When I first started writing this series, I began in the middle (without realising), the setting was Australia in the years when the world was recovering from the Great Depression, leading up to the time when the world was on the brink of what would become the Second World War.
Then I decided I needed to go right back to the beginning and write József and Anna’s story. A lot of this story takes place in a troubled times during World War I, exploring the lead up to the war and the effects that were felt worldwide.
When I first started sharing snippets of my writing a couple of years ago, one of my readers commented that my style of writing and setting reminded them of the TV series, Downton Abbey. As she was a fan of the show, I took it as a great compliment even though I had never before watched an episode.
A couple of days ago, I decided to give Downton Abbey a try, I know I should have been writing, but I was already up to date with Vikings, Game of Thrones and Outlander and needed another series to sink my teeth into. I’m already half way through the second season and I can’t seem to stop! Also, I think I now understand the parallels that my reader made between my writing and Downton Abbey.
Firstly, there’s the historic factor. Downton Abbey is is set in the years leading up to WWI and also during the war (what I’ve seen so far) and even though the piece I had written back then was set in the time leading up to WWII, the events of a country and world on the brink of war remain the same. There will be people who are enthusiastically patriotic, volunteering to fight for King/Queen and country and there are those left behind who pray that their loved ones will not be called up and that the war will end before it really starts.
Secondly, there’s the class factor. Downton Abbey clearly highlights the differences and the lines between the social classes and even though these become blurred during times of war, they are still ever present. Something that also plays a factor in Thomas and Rose’s story.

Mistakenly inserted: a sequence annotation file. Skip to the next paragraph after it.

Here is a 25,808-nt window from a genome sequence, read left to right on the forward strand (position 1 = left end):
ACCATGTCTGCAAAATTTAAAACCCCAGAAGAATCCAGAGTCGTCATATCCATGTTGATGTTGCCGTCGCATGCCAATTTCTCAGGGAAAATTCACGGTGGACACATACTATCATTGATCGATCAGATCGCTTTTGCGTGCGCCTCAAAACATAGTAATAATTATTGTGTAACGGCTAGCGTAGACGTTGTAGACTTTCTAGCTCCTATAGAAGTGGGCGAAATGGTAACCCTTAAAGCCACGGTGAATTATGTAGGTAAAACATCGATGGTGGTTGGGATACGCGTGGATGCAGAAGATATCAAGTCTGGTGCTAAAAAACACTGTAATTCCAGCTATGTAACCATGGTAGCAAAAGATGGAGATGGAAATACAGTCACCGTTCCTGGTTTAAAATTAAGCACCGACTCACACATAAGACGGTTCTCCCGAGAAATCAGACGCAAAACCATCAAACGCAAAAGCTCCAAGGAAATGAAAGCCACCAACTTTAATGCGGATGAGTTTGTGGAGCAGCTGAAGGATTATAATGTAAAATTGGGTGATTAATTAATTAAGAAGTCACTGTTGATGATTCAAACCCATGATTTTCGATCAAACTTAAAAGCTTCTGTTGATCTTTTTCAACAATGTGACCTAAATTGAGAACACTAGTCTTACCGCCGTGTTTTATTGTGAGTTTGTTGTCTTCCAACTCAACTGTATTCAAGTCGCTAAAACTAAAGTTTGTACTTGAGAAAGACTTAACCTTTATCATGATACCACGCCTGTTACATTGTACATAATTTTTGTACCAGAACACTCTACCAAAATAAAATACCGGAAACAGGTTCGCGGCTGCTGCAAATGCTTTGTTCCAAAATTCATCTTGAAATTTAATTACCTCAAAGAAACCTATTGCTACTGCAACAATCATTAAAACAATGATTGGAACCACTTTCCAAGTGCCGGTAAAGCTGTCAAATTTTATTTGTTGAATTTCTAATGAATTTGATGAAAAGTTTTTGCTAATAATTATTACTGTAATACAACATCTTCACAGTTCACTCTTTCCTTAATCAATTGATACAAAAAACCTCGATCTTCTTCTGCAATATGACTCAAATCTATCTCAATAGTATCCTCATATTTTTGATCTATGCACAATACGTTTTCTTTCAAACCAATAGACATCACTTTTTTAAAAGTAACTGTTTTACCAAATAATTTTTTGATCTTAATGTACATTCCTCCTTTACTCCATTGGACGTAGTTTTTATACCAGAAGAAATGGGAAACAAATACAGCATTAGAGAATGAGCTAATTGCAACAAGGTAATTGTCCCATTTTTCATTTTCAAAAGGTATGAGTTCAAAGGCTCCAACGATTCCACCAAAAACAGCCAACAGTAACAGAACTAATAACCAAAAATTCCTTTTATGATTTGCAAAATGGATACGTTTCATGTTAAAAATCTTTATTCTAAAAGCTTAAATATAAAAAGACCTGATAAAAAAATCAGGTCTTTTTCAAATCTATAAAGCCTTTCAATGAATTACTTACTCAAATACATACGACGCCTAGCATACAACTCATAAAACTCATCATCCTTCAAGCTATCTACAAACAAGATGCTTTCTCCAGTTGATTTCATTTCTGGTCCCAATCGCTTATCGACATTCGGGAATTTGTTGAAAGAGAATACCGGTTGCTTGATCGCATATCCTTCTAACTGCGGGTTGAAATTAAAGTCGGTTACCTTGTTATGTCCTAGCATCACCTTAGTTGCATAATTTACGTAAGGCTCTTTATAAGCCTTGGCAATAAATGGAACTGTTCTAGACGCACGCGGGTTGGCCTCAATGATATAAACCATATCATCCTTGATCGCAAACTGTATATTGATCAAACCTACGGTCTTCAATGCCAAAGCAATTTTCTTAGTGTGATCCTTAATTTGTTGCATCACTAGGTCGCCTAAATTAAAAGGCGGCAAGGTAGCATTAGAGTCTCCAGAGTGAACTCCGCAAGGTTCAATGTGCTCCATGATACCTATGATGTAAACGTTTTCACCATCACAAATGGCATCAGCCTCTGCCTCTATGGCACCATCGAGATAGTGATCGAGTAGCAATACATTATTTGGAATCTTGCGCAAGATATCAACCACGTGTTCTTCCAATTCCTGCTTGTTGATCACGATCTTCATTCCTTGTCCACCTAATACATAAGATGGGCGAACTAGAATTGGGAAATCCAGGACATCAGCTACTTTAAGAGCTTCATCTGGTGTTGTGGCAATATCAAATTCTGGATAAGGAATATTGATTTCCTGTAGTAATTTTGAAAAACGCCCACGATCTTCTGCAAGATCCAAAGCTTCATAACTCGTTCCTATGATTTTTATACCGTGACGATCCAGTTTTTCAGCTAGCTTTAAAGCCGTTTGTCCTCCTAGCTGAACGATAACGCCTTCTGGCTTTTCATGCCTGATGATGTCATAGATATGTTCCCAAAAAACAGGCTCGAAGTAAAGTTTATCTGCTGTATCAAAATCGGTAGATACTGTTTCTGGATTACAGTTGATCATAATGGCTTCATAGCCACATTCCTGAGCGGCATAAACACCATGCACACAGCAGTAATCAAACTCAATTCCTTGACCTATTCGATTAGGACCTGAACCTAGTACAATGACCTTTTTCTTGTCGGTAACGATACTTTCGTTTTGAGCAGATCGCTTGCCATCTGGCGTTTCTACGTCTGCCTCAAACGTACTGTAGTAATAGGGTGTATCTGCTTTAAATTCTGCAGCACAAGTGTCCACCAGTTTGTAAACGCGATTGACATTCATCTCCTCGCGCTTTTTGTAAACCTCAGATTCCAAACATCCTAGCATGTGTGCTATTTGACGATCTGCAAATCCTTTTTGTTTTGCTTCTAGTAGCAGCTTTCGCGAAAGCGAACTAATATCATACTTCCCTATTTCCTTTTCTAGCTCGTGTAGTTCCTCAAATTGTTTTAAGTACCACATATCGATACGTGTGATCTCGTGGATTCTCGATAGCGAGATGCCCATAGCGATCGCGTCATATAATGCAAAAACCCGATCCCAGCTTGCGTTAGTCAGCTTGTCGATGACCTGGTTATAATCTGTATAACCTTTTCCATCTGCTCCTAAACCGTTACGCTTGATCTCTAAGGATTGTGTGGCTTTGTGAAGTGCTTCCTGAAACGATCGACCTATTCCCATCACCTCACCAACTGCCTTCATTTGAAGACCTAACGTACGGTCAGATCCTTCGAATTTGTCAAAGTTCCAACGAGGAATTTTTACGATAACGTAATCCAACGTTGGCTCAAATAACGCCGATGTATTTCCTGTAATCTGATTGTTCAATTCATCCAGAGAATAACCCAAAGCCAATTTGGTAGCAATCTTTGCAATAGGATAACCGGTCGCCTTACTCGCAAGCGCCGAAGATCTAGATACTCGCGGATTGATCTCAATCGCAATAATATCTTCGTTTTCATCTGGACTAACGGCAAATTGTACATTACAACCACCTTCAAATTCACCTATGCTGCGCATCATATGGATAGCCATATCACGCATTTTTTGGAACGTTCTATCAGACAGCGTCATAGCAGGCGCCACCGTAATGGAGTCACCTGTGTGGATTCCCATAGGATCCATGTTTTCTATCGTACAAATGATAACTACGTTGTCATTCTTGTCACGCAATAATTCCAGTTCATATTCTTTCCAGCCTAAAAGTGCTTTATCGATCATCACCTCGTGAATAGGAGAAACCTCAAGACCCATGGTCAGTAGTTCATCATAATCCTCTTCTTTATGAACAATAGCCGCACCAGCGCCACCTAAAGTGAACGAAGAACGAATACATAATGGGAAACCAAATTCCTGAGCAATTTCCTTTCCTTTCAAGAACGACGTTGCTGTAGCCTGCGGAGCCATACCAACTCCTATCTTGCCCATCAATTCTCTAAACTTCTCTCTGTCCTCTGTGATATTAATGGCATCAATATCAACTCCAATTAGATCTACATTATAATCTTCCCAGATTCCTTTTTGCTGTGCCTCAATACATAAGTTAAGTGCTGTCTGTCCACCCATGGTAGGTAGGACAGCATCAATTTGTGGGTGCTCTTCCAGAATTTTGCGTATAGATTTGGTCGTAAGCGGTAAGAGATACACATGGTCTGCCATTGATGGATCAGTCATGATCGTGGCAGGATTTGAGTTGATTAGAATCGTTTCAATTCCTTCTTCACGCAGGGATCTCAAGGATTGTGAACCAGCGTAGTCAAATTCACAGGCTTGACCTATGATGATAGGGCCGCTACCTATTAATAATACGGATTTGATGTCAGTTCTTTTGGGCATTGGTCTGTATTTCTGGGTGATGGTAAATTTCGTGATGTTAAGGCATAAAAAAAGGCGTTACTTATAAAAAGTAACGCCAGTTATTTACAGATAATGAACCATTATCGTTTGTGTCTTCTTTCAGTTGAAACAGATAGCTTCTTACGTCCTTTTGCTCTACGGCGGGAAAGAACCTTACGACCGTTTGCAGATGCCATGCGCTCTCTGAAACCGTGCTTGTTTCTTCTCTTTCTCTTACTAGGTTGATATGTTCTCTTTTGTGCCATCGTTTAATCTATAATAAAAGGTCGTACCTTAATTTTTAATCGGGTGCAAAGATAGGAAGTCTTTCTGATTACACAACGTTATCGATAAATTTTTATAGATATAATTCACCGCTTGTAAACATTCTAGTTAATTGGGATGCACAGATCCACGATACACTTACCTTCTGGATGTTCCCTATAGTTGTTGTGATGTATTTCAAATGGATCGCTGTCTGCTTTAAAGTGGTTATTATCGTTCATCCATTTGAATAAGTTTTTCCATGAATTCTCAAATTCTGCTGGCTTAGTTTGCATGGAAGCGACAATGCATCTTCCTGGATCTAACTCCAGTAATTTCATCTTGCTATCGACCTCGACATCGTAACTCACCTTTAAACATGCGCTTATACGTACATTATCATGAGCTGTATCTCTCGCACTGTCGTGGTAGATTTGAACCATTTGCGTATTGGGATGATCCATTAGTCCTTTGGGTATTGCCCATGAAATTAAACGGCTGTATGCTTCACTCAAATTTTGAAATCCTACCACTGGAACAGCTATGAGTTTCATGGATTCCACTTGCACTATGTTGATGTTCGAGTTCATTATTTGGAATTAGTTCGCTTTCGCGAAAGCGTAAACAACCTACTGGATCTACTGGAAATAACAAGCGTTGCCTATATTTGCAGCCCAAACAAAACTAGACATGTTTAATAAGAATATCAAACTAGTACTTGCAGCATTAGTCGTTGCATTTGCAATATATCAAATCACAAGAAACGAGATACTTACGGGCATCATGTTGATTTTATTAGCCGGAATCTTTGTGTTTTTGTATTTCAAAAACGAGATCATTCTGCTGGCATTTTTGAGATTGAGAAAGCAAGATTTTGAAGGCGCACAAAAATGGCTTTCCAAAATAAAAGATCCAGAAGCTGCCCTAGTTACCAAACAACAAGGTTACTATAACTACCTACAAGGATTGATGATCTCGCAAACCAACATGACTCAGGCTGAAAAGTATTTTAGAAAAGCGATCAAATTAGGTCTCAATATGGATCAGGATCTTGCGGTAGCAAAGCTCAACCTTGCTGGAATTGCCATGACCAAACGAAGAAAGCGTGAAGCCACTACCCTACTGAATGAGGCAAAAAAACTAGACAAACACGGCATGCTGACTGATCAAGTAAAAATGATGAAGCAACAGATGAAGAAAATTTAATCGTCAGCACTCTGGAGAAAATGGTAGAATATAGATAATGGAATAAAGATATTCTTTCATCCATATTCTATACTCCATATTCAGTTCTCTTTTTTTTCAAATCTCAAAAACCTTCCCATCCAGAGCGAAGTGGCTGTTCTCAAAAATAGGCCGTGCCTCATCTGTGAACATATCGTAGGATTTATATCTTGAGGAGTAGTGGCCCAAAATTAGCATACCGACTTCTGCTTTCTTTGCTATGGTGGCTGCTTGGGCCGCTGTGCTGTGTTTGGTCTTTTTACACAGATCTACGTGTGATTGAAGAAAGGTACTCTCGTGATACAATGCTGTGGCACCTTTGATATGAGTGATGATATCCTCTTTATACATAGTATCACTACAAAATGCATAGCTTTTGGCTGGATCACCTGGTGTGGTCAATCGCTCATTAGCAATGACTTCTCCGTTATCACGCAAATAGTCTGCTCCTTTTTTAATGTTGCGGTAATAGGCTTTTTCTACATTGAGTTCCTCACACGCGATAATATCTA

In my writing, I have needed to research life before war, during and after. Each of these elements play an important role in telling the stories of József and Anna, and Thomas and Rose. Each element is different and plays a different role in setting the scene and telling the story, but each element (before, during and after) has something in common though: those that are left behind.
When the country in on the brink of war, some people are enthusiastically patriotic and are the first to enlist, others are the first to leave before it really begins, but what about those who are left behind? What of them?
During a war, soldiers are off fighting, battles are being won and lost, but what about those who are left behind? Those who are anxiously waiting on news of their loved ones, hoping that it will only be good news.
After a war, when people are trying to rebuild their lives, when sons, brothers, fathers and other loved ones fail to return home or those who return as a shadow of their former selves. What about those who are left behind? Those who are left to pick up the pieces. Those who are left trying to figure out how to go on. Those just trying to figure out how to live again with the echo of war, of bombs and bullets and death and destruction constantly ravaging their mind.
We must continue to look back in order to remember the atrocities in our past. Even historical fiction can bring light to this.
WWII was the deadliest war in modern history, you think we would have learnt from this and WWI, yet their is still wars being fought in the world. Whether you believe these wars to be justified or not is not something I wish for you to answer.
What I hope though is that you take a moment to remember those who are left behind.
© Katherine A. Kovács and The Writer Within, (2013-2016). Unauthorised use and/or duplication of this material without express and written permission from this blog’s author and/or owner is strictly prohibited. Excerpts and links may be used, provided that full and clear credit is given to Katherine A. Kovács and The Writer Within with appropriate and specific direction to the original content.